A member of The Umbrella Collective, Mickey Diamond’s rise has been unprecedented. Getting full collaborative albums from the likes of Oh Jay, Big Ghost & Sadhugold just to name a few; he’s notoriety continues to rise. Sonically, he may very much be within a similar scene initially brought on by the likes of Griselda, but his lyrics separate him from the crowd.
There may be no better jumping off point than the beginning with Bangkok Dangerous. The stakes are low conceptually, but are mad up for in a constant bar fest. On here you get that perfect mix of media references that’ll reach a pinnacle on projects like Oroku Saki & raw raps. Tracks like “Peace King” only hint towards his more conceptual abilities as well.
Sting vs. Flair (w/ Pro Dillinger)
On Sting vs. Flair, we get to see a proper match between Mickey Diamond & the Umbrella Collective family. Linking with Pro Dillinger for the full length of the project, the tape is filled to the brim with wrestling references & promos. Pro Dillinger’s grittier voice contrasts Mickey’s smoother style, but meet equal ground when it comes to the lyrics.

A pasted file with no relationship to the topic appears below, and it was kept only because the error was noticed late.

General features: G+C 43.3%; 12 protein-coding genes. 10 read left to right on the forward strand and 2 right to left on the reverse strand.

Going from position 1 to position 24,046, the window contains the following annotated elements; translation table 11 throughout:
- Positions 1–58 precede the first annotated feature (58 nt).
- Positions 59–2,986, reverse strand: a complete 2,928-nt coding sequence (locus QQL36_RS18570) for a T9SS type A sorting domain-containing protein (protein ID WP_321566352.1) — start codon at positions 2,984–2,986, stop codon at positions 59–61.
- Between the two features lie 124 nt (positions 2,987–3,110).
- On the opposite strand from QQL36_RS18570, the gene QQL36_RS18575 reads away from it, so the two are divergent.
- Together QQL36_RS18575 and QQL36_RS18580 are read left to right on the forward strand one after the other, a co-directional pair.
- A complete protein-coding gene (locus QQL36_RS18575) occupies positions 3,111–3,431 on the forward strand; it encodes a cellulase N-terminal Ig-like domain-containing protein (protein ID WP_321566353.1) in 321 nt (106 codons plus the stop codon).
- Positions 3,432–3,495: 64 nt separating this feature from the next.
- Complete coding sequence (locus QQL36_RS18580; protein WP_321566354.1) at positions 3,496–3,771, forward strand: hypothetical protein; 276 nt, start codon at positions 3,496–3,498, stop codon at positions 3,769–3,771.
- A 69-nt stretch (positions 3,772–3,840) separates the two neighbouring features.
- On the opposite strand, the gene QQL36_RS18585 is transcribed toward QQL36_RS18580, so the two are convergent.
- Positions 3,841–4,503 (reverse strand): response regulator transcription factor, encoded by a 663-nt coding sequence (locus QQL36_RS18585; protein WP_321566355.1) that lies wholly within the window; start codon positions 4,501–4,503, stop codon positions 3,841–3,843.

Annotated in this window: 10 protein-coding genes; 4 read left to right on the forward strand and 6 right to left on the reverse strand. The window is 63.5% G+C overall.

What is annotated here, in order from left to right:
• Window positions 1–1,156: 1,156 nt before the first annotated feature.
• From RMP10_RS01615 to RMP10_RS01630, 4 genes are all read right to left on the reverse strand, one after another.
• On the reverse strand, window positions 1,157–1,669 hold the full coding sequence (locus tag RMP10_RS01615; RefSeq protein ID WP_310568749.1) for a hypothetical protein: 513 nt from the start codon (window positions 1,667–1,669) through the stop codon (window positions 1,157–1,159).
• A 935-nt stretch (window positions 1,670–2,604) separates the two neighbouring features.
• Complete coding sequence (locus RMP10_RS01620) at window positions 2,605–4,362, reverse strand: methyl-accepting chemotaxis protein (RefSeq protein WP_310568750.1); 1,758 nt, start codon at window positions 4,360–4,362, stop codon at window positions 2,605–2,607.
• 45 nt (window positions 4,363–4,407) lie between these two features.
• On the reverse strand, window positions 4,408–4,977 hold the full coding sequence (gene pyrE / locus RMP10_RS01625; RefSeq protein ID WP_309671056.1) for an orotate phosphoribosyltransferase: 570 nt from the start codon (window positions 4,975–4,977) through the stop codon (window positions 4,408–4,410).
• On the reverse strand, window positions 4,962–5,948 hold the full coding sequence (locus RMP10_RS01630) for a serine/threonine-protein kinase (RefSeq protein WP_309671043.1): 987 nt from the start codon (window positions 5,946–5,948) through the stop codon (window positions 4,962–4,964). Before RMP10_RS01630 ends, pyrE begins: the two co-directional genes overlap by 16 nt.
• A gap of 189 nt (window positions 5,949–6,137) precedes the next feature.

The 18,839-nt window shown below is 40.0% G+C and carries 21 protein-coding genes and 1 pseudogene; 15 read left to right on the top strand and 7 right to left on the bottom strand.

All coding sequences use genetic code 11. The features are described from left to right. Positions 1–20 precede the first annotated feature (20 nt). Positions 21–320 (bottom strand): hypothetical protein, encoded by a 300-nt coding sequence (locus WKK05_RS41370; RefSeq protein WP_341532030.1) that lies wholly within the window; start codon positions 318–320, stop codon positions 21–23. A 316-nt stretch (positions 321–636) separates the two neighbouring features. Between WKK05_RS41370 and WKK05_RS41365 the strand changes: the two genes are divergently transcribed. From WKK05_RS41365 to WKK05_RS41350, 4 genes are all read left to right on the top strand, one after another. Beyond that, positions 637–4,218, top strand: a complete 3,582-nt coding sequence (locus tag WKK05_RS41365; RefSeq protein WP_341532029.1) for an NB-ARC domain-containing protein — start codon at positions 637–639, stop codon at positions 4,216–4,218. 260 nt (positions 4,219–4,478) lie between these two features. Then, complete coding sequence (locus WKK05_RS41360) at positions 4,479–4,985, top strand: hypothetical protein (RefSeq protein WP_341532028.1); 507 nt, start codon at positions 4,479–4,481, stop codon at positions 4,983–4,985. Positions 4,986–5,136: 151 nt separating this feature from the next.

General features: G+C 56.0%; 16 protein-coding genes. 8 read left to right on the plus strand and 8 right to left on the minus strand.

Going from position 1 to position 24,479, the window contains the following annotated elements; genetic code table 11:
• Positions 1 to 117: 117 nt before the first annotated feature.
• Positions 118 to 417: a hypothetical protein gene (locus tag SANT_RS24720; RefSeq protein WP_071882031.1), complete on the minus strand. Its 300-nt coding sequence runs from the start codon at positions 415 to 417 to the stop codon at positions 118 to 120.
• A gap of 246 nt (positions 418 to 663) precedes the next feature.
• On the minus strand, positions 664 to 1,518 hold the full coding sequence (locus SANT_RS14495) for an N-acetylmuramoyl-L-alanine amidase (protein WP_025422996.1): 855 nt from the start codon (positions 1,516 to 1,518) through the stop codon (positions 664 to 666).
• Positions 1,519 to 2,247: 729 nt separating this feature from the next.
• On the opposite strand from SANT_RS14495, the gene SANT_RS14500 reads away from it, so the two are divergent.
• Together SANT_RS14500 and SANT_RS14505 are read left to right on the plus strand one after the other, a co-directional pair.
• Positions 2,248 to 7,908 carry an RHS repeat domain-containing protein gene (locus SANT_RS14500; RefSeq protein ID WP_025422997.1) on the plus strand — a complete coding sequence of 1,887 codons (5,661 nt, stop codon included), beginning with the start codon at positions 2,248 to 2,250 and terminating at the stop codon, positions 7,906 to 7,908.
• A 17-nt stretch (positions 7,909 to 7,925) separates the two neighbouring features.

Getting a Big Ghost collab is usually a high mark for a lot of rappers, and for Mickey Diamond he got not only one but two collabs. You can’t go wrong with either Gucci Ghost 1 or 2, because they both exceed expectations. Big Ghost was somehow able to tap into Diamond’s pre-established aesthetic, while still adding a few extra flourishes to make it know it’s his project.
While Mickey Diamond had dipped into heavy-concepts on No Liquor Before Twelve; Oroku Saki brings a much more lighthearted affair. Using the Teenage Mutant Ninja Turtles as the framework, Diamond brings a unique flip on the classic show. Teaming up with Ral Duke on production, the album gets a beautifully soulful sound for Diamond to work over.
No Liquor Before Twelve
While Oroku Saki is a fun listen, No Liquor Before Twelve gets to solidify that Mickey Diamond can handle the serious topics as well. He captures all the pitfalls of addiction, from the damage it can do finically to familial stress; its all laid out for the world to see. Seeing production from the likes of Nicholas Craven, Big Ghost, as well as producers from the Umbrella Collective like Mallori Knox, the album has a lush backdrop to tell these horrid tales.